There’s no debating reality: lesbians are working with a far smaller potential dating pool than straight women, and (for reasons unknown to me) there are far fewer lesbian geared events than events geared at gay males.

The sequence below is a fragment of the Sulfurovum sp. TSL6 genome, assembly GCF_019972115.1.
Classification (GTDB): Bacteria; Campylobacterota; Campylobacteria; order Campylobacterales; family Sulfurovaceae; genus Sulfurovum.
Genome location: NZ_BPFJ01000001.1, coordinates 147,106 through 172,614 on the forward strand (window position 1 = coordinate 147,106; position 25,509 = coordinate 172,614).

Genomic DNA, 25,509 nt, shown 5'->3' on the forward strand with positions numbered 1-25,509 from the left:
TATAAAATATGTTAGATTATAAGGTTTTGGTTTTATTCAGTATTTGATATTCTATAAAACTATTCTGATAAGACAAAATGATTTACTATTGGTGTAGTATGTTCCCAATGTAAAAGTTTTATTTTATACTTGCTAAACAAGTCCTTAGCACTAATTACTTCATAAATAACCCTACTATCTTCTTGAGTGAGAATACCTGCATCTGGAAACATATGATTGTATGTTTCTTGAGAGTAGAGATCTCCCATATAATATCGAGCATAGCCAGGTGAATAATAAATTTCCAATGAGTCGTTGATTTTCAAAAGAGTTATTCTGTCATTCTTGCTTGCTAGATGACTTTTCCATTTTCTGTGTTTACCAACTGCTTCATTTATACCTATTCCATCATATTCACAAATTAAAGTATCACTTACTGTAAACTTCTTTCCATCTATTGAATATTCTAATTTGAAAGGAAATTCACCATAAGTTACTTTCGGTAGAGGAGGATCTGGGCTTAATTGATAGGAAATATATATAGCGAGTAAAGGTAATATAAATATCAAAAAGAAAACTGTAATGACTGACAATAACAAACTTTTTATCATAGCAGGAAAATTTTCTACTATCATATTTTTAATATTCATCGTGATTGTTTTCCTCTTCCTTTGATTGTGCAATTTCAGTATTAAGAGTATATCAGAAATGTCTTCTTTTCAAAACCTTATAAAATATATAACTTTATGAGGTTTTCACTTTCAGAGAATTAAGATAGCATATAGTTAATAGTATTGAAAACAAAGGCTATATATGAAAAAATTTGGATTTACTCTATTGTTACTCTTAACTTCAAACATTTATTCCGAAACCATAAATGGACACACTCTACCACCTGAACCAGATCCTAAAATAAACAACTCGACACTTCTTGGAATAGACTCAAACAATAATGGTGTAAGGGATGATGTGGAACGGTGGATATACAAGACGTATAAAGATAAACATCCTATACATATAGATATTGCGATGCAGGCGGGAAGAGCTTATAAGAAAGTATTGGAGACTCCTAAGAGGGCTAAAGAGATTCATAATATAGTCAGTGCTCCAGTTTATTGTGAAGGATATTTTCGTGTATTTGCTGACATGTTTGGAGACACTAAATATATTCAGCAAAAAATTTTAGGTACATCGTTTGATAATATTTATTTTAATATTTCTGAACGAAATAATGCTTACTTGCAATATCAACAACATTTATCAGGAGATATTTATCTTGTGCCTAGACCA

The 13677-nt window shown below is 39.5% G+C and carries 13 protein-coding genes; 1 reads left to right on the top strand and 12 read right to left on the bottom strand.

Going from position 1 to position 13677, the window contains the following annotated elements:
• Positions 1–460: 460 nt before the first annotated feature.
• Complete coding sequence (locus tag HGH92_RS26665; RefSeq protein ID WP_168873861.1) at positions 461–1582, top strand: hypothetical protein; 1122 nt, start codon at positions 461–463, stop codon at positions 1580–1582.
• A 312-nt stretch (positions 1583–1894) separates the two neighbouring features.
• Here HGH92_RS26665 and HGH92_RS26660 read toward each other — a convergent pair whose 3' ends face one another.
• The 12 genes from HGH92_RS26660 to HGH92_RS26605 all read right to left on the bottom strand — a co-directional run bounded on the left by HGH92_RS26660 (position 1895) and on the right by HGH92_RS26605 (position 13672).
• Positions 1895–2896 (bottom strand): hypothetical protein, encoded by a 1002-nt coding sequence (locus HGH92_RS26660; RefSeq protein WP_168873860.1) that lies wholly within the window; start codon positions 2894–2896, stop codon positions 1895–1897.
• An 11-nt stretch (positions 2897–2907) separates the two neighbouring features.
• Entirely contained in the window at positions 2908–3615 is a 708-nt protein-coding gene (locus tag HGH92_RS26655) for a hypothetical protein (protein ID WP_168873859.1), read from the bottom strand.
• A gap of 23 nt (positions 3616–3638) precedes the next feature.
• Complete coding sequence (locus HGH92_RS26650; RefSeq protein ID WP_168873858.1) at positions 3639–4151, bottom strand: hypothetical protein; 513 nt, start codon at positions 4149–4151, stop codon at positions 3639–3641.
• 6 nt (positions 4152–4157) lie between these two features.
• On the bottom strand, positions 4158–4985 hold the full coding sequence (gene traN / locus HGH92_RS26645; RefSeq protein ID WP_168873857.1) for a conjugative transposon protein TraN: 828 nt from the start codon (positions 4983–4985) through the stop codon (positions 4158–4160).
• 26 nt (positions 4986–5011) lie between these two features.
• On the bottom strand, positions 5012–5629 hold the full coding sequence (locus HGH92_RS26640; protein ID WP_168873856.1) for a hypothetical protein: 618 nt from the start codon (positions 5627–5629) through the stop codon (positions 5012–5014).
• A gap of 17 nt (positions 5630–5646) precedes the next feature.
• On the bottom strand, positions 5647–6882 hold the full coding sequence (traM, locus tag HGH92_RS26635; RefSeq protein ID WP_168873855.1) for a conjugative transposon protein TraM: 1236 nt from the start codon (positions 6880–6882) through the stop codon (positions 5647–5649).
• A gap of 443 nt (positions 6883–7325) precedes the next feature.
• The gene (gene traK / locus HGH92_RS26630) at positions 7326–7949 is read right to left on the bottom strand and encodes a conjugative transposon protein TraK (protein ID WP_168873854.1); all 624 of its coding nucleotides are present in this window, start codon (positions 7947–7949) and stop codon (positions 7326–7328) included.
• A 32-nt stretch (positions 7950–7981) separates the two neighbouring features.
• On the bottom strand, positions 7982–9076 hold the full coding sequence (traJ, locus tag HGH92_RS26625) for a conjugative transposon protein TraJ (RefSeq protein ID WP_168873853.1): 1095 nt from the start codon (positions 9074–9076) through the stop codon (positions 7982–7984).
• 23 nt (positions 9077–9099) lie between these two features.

Profiles are incredibly limited, and searching for matches is limited to flipping through pictures of every Tinder user who shares at least one similar “like” with you on facebook.Tinder treats LGBTQ users as second class users because it views LGBTQ sexualities as second class sexualities; we are not the norm and therefore not worthy of even the most basic of consideration. In addition to sharing the name of unlikable female television characters everywhere, Brenda struggles with style and utility. I would like to put as much distance between access to my lady-bits and men as possible, even on the internet.Tinder graciously allows LGBTQ women to sign up for their service, but don’t expect them to treat us as anything other than straight. Virtually nothing offends me, but being treated as if my sexual orientation is irrelevant offends me. First of all, who in God’s name decided “Brenda” would be a good name for a dating application? Underneath a depressing palate of cheap lavender and dreary grey, Brenda does really seem like a sweet, well meaning application. Amenities: Brenda can boast the awesome honor of being the only lesbian dating app in the app store. Other features Brenda boasts include: Experience: One thing I love about Brenda is the girls online.No amount of horrified back clicking can un-visit an unfriendly acquaintance’s Ok Cupid profile. I’ve heard some great success stories from Ok Cupid, while I didn’t find anyone I wanted to date on there, I did meet an adorable new friend.Tinder Style: With it’s clean layout and modern typography, Tinder is hands down the most aesthetically appealing app.ability to sort potentials based on match %, last online, newest, etc so you’re not stuck looking at the same assortmente.